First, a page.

In a way, President Donald Trump and his former president Barack Obama have become “two people whose grief has never been expressed by words,” as a new book has revealed.
“The Grief Is a Four-Letter Word: The Story of Grief in America,” by Pulitzer Prize-winning author Amy Dacey, traces the rise of the phrase “the grief is a four-letter word,” and offers insights into how it came to be.
In the book, Dacey explores the origins of the word, its history, its origins in the American psyche, and the impact it has had on how Americans talk about their loss.
The book also explores how it is used in everyday life, from how we express our grief, to how it can be used as a tool to heal, to what it means to feel like you’re losing something.
As part of a two-week tour of the U.S. in February, Dace visited several hospitals in Pennsylvania, New York, and Illinois.
She also spent time with the presidents, including the president’s wife, Melania Trump, and their son, Barron, who is an avid reader of The New York Times.
The two women spoke with Breitbart News, and discussed how the word “grief” has evolved over the years, and how it has impacted the way people talk about it.
“In some ways, the term ‘the grief’ was the very first thing that came out of the presidential election, because it was used by the candidates,” Dacey said.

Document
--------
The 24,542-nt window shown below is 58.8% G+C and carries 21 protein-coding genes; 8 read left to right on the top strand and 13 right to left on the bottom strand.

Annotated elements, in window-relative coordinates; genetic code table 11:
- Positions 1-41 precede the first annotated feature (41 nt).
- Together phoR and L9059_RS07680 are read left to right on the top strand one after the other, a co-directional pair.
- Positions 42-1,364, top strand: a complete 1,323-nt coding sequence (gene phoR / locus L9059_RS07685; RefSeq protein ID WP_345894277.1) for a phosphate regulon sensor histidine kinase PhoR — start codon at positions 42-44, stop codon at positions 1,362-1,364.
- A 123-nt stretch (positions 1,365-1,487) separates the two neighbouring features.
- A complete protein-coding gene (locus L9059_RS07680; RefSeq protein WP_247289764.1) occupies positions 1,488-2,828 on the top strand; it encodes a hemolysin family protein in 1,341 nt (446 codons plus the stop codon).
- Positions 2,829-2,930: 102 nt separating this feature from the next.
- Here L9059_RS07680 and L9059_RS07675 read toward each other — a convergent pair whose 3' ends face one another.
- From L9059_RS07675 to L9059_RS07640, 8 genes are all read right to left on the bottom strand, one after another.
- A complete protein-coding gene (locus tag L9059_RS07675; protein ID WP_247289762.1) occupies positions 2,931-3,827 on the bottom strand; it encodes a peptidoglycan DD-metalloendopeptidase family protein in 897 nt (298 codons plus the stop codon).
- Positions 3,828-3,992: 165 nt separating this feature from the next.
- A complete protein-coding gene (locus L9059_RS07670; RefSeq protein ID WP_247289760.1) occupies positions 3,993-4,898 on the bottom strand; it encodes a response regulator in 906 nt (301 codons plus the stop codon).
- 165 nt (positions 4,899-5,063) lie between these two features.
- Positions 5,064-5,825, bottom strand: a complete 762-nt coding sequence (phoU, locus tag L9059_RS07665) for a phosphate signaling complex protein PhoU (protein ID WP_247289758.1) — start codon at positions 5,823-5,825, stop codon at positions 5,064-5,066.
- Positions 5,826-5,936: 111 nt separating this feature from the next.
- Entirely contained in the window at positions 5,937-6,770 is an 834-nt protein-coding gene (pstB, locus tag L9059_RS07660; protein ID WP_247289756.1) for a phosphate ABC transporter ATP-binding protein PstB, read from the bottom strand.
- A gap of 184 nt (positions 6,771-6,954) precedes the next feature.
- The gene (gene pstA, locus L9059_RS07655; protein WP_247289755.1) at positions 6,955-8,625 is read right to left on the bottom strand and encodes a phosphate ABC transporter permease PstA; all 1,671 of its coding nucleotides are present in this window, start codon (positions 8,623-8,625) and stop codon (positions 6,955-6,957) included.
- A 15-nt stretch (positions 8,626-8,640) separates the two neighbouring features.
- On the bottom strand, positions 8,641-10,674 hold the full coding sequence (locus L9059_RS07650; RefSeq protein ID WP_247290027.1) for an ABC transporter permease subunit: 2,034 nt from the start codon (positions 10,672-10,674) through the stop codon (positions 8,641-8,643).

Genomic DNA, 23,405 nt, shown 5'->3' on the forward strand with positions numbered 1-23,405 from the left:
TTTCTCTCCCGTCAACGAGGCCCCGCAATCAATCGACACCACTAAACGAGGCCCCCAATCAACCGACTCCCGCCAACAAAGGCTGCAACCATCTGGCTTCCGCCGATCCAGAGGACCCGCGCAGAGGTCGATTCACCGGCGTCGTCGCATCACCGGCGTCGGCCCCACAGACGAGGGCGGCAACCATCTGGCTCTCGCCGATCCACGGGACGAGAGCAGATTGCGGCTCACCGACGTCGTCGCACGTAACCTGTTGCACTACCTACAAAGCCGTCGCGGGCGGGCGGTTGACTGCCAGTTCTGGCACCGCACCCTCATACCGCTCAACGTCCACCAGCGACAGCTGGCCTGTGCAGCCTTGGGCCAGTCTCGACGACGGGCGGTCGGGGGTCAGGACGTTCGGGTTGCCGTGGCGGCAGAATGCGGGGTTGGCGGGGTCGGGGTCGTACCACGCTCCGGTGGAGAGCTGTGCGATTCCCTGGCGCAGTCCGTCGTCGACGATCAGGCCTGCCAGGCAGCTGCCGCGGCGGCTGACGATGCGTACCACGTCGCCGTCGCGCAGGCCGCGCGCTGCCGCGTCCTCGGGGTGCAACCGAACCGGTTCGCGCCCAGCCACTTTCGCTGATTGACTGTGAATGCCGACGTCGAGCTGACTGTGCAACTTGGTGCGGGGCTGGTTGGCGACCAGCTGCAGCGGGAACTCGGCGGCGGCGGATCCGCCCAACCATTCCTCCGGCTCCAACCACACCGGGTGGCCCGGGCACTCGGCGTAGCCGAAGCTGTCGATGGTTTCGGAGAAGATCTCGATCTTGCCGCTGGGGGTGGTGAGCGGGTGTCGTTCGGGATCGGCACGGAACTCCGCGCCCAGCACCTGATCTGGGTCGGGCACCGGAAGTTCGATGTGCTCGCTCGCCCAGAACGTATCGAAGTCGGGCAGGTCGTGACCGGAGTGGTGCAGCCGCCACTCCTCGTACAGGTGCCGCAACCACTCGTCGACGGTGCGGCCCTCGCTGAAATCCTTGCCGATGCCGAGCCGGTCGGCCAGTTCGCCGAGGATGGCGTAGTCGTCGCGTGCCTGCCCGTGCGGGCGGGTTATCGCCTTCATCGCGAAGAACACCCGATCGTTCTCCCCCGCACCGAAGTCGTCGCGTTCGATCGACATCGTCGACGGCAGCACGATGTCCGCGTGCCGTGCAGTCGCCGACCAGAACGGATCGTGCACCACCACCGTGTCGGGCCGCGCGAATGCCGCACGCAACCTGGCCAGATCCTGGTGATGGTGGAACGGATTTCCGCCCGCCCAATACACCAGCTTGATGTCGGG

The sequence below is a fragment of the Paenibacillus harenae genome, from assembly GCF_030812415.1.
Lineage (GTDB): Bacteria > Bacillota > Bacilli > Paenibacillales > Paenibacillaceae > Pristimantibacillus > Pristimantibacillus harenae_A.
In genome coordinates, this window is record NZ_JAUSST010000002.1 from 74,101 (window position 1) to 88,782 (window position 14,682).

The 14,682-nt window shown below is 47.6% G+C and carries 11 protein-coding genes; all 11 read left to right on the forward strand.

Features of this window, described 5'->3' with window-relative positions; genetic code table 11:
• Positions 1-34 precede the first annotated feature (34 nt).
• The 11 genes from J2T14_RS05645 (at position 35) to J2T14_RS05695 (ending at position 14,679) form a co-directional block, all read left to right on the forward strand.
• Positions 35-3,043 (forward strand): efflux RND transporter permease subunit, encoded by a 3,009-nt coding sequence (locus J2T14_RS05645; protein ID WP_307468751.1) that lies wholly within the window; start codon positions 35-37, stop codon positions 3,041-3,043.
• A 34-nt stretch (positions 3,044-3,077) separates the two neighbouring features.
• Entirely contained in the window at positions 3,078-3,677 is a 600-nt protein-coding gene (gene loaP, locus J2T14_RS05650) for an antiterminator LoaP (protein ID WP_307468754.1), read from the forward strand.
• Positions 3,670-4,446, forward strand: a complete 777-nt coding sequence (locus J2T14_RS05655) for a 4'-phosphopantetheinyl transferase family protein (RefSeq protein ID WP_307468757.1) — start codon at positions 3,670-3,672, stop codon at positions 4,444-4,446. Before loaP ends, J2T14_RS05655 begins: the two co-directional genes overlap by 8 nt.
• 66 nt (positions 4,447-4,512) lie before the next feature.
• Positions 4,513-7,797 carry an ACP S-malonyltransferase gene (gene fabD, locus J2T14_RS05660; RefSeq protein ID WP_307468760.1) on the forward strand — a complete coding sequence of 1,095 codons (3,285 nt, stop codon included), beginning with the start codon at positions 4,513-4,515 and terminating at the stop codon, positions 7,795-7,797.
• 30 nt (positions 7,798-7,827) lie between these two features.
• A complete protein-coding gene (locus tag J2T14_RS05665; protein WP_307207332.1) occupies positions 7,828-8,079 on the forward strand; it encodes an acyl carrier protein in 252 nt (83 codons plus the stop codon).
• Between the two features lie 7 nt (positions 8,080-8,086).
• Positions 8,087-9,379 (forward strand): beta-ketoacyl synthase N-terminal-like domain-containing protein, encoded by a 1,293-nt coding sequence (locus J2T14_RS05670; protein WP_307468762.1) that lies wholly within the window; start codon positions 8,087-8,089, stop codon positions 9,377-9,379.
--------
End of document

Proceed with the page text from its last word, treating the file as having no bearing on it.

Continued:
“There were so many people who were grieving.
They were upset that we had lost the election.
That was a very big issue.”
She went on to explain how, during the election campaign, a group of people came together to create a hashtag called #thegriefisafour-letter-word, which quickly became popular among the American people.
“Then the term became a catchphrase, a tag, and then it became a verb, which is exactly what it is now,” Dacy explained.
“It’s a word that comes out of nowhere, that’s very powerful.”
The word “thegrieve” itself comes from the Latin word for “wondrous grief,” meaning “a state of mind or emotion.”
According to Dacey’s book, “The New Grief: Grief and the Transformation of American Life,” this “wonderful, unique and profoundly moving word is a reflection of the profound and universal experience of the grieving process.”
“It’s like a language that is a combination of two things: the grief of a person, and also the sorrow that is being experienced by a family, and it’s not just a personal experience,” she continued.
“You can also think of it as a collective experience of grief.
It’s a collective response to grief.”
The term “the grieve” first emerged during the Civil War, when the Southern states, in the wake of the war, felt that they had lost control of the economy.
When the country was once again in a better place, they turned to the country’s largest media to provide them with news.
One of those media was The New England News, a news organization founded in 1876.
“Its mission was to give them an unbiased, objective look into the news,” Dace explained.
“The New England newsroom, in its earliest days, was very much about covering the war,” she said.
According to Dace, the newsrooms reporting on the war in North Carolina and the South used the word for many years, before it was banned in the early 1920s.
The word came to represent the “waryness and anxiety” that the people felt as the war continued, as well as the loss of their homes and livelihoods.
In 1923, it was re-examined by the federal government and was declared a “fraudulent word,” Dacys book explains.
When the government eventually banned the word in 1935, it meant that it could not be used in the U